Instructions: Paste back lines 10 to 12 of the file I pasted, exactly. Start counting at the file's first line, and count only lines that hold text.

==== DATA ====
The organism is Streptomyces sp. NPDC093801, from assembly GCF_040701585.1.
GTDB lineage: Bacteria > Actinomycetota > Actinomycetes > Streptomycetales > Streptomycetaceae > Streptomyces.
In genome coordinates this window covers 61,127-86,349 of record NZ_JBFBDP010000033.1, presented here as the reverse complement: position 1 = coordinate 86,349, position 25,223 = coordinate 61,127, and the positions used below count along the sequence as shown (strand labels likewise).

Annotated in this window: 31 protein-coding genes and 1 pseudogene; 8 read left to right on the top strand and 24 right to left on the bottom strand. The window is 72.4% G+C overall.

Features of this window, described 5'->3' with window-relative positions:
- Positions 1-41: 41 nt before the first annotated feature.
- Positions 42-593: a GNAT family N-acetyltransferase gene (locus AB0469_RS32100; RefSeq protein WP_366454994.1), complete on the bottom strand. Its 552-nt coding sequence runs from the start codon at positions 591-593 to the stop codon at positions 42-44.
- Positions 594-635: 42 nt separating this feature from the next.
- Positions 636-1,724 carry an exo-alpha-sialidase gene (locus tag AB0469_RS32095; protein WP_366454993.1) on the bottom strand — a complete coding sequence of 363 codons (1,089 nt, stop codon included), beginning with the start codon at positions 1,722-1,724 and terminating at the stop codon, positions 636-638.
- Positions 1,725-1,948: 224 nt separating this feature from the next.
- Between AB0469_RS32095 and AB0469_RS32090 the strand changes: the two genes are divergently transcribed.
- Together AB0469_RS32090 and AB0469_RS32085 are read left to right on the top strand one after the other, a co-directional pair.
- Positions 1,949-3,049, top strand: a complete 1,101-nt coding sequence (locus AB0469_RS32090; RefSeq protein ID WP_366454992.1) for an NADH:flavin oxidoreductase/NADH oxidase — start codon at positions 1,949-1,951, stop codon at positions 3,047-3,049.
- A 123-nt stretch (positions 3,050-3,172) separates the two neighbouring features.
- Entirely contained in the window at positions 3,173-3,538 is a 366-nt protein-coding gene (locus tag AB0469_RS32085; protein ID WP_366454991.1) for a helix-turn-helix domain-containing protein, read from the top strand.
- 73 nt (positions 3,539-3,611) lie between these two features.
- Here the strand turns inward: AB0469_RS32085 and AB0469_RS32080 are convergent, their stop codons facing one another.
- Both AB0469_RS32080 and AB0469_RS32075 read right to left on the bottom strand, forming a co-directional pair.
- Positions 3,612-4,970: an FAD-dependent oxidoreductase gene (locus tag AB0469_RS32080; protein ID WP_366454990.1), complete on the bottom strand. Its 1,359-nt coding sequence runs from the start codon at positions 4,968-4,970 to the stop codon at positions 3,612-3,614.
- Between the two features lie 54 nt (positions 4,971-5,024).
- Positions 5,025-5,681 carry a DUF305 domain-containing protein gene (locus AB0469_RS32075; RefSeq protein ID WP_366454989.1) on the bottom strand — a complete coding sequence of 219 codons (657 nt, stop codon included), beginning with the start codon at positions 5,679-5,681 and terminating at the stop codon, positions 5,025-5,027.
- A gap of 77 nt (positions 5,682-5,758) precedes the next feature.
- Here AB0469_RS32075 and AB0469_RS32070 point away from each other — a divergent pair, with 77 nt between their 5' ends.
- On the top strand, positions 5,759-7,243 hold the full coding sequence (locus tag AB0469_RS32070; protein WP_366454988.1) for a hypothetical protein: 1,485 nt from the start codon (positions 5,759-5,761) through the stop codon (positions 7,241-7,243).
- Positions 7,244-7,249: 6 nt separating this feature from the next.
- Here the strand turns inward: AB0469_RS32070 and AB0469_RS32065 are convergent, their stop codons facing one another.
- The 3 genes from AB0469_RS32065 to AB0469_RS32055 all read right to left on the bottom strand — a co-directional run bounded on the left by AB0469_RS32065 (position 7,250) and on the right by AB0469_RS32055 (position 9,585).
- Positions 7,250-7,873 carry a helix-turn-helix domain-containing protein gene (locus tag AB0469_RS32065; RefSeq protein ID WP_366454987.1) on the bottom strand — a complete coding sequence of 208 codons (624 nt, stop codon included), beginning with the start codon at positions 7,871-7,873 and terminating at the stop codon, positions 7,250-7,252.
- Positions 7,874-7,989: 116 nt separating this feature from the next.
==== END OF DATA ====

- Positions 1,725-1,948: 224 nt separating this feature from the next.
- Between AB0469_RS32095 and AB0469_RS32090 the strand changes: the two genes are divergently transcribed.
- Together AB0469_RS32090 and AB0469_RS32085 are read left to right on the top strand one after the other, a co-directional pair.